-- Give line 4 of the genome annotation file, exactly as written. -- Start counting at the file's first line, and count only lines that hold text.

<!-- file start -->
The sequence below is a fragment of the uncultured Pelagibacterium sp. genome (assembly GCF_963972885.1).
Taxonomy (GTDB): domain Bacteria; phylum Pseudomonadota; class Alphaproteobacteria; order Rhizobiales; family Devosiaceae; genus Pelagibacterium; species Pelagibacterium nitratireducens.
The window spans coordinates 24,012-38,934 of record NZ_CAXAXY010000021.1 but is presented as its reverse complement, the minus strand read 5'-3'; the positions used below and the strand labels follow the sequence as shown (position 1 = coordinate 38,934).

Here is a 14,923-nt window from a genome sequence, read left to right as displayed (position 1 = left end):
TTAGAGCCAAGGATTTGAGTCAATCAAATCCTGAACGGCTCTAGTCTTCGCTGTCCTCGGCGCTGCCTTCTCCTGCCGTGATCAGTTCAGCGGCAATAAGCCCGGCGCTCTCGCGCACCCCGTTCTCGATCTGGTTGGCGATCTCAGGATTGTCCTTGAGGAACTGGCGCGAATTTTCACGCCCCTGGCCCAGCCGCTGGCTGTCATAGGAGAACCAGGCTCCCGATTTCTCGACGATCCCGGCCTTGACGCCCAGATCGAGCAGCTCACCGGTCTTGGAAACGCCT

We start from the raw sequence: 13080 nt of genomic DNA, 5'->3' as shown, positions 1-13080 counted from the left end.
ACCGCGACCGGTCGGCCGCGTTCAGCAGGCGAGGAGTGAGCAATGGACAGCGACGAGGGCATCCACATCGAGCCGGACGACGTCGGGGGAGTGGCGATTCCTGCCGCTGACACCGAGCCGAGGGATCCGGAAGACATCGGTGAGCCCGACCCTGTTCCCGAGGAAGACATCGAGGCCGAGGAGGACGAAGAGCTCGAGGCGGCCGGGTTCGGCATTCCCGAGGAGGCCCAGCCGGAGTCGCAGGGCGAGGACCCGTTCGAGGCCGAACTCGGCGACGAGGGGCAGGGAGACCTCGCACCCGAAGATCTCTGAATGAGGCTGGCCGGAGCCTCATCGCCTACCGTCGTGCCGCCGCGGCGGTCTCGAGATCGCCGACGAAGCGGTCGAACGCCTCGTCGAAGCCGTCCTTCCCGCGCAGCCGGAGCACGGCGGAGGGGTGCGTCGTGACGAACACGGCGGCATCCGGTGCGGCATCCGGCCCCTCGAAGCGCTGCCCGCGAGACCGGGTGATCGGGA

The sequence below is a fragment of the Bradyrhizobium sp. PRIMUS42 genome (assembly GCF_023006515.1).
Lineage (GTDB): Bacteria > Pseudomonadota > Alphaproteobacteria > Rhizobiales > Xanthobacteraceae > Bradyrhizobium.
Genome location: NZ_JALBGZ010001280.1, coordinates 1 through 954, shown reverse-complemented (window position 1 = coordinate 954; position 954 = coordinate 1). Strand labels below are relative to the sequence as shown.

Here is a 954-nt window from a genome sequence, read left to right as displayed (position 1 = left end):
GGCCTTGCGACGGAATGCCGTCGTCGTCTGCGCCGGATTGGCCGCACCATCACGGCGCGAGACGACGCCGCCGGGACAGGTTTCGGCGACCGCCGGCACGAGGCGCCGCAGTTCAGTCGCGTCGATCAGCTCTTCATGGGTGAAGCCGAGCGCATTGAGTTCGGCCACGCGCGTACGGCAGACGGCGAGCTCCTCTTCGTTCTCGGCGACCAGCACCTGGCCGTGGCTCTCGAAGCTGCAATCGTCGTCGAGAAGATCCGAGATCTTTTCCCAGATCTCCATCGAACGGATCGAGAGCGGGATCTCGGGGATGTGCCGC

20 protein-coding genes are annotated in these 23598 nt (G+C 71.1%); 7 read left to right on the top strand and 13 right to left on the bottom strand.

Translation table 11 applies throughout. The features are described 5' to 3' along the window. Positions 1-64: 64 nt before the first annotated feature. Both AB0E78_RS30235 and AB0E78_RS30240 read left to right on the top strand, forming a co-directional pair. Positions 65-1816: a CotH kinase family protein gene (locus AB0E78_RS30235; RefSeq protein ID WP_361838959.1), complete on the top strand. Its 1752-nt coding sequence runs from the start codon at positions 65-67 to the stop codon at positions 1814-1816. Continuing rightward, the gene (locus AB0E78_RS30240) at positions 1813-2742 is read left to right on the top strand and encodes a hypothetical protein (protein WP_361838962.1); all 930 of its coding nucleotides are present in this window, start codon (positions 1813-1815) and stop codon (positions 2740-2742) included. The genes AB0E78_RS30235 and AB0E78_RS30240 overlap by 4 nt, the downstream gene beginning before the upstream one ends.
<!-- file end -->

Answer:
Here is a 14,923-nt window from a genome sequence, read left to right as displayed (position 1 = left end):